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Communication Skills:  How to Stop a Boss From Micro-Managing You

In the more than 10 years I’ve been blogging on communication issues, no one has ever asked about the important topic Rahul emailed about recently on LinkedIn:

“I have a team lead who has micro-managing habits. I have a meeting soon with him and I’m getting help from your videos. But how do I solve this problem?” 

Before you communicate one-on-one with a micro-managing boss, observe his or her habits in general. Here’s a checklist for your consideration:

  • Does the boss seem to micro-manage everyone or just you?  (If the micro-managing focuses on just you, you need to have a talk to find out why.)
  • Does the boss seem distrustful in general—of his or her own boss and peers in other functional areas? (If generally distrustful, the micro-managing habit may or may not be solvable.)
  • Is the boss confident of his or her own abilities?  (If the boss lacks confidence personally, then it stands to reason that insecurity will extend to a lack of faith in others’ ability to perform well without constant supervision.)

But if the above checklist suggests that your boss’s micro-managing is focused solely on you, then it’s time for a heart-to-heart discussion. Here are some key questions for that conversation:

  • Is there a past project I’ve handled that has made you feel uncomfortable about my current performance?
  • Is there a key skill that I need to improve or a work habit that’s causing you to feel that I might not be able to deliver on the XYZ project?
  • Would it make you feel more comfortable if we set up more frequent check-back points on this current project?  At what points in the project, would you like me to check back with you?
  • I understand that there are different levels of delegation. Which level do you feel most comfortable with between us?

––“Here’s what I’ve done. Let me know if that’s not okay.”

––“Here’s what I plan to do. If I don’t hear from you otherwise, I’ll go ahead with this action.”

––“I recommend we do X.  Do I have your approval to move ahead?”

––“Here’s what I’ve discovered. What action would you like me to take?”

You may feel as though you’re “caving in” to the micro-managing boss with even more frequent report-backs, status reports, approval requests, and so forth.  And you may be—for a period. But if your goal is to call attention to the issue and change the situation, this focus on the habit can bring about long-term change.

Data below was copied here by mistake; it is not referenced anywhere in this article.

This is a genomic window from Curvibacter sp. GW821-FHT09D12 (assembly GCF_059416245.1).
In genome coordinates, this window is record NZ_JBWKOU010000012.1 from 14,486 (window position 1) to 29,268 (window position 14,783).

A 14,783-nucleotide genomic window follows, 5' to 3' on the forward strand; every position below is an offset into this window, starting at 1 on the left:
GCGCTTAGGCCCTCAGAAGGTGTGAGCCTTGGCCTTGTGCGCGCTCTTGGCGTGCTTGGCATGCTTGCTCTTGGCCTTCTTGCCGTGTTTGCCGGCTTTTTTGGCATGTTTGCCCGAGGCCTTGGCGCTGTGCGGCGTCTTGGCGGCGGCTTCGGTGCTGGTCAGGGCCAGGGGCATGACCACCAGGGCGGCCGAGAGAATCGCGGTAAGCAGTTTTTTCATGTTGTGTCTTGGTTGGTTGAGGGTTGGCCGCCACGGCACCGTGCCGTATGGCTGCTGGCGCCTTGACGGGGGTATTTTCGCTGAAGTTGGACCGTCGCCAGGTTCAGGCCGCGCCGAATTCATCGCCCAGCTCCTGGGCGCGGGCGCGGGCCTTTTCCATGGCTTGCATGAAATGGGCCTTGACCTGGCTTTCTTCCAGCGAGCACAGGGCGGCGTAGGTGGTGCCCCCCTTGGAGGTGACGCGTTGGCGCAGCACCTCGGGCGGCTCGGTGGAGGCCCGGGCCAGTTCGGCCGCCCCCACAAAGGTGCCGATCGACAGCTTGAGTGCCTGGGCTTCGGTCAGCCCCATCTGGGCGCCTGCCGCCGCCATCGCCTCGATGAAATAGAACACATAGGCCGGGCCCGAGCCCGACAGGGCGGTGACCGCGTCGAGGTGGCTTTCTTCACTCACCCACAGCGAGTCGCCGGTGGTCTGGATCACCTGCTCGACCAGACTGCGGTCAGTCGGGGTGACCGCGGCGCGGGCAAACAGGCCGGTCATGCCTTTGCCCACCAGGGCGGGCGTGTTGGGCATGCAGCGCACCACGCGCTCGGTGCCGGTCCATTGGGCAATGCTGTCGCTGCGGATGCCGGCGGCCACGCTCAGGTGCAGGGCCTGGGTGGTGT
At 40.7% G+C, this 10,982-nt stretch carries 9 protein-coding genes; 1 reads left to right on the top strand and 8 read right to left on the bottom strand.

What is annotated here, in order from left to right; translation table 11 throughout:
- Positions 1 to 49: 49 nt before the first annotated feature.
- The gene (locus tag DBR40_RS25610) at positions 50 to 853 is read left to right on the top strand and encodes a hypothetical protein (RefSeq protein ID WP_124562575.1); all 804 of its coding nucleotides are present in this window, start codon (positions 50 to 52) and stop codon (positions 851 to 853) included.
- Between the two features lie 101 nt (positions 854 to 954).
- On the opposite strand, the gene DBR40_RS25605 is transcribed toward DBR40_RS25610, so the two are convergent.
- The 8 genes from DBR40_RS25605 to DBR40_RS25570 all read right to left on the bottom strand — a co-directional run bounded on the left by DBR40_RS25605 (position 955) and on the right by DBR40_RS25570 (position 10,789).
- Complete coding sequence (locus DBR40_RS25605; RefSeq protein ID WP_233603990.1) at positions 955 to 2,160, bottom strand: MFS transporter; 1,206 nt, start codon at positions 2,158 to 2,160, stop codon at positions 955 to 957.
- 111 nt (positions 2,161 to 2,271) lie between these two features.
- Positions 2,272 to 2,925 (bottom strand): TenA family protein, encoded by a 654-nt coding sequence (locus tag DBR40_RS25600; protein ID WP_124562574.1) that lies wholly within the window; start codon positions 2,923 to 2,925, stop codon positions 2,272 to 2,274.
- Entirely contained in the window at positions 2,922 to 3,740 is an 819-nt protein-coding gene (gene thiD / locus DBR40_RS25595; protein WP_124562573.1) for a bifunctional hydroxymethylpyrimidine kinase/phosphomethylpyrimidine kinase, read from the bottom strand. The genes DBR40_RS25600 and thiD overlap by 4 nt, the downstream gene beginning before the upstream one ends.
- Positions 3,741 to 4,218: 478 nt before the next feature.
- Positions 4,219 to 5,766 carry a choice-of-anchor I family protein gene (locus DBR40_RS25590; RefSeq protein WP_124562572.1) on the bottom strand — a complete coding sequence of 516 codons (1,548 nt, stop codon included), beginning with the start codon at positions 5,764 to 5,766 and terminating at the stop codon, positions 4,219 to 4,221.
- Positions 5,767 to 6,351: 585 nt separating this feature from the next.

At best, such frank communication gives you solid feedback about performance and perception. At the least, such a discussion communicates to a boss the need to clarify expectations to improve the relationship.

9 thoughts on “Communication Skills: How to Stop a Boss From Micro-Managing You”

    1. Thanks, David. Micro-managers never recognize themselves. So the burden to improve the relationship always falls to the person being managed–and that’s quite a task to make the turnaround.

      1. Ms. Booher micro-managers do recognize themselves. Their entire focus is “me”. They are true Narcissists and no amount of another person placing the burden on “teaching” them will help. They need to be confronted and boundaries reinforced. They lack healthy communication skills and need more help then the work place allows!

  1. I disagree with you whole-heartedly. There is nothing worse than a micro-manager and whether they are micro-managing just you or a whole team there is no better way to reinforce that their behavior is correct, then to check in with them more often. By honoring what they require of you which is to inform them every step of the way in fact sends a signal to them that they really needed to do that so you can get the job done. Now every time there is a deadline they will apply more pressure which creates more stress on you especially if you are checking in with them more often then they are “requiring” you to do. There is no way to manage a micro-manager, but to leave them or report them if you have good resources because chances are the people who hired them are well aware of the behavior and encourage it.

    1. Lola, thanks for adding another point of view. While more frequent check-ins may calm some micro-managers, it might worsen the situation with others. I’m sure every situation is different

  2. I recall the lines of Kathy Sierra ‘The more you hold their reins, the less they would use their brains’, that is a powerful statement for every manager to think about their own behavior (willingly – of-course, no one would want to see themselves in such an unfavorable light). However, when Micro Managing does happens, it does happen with a very justified rationalization on part of the micro manager and the strategy offered by Dianna in terms of a heart-to-heart to talk can be a helpful way to uncover, what is specific concerns on part of the Micromanager and move way forward.

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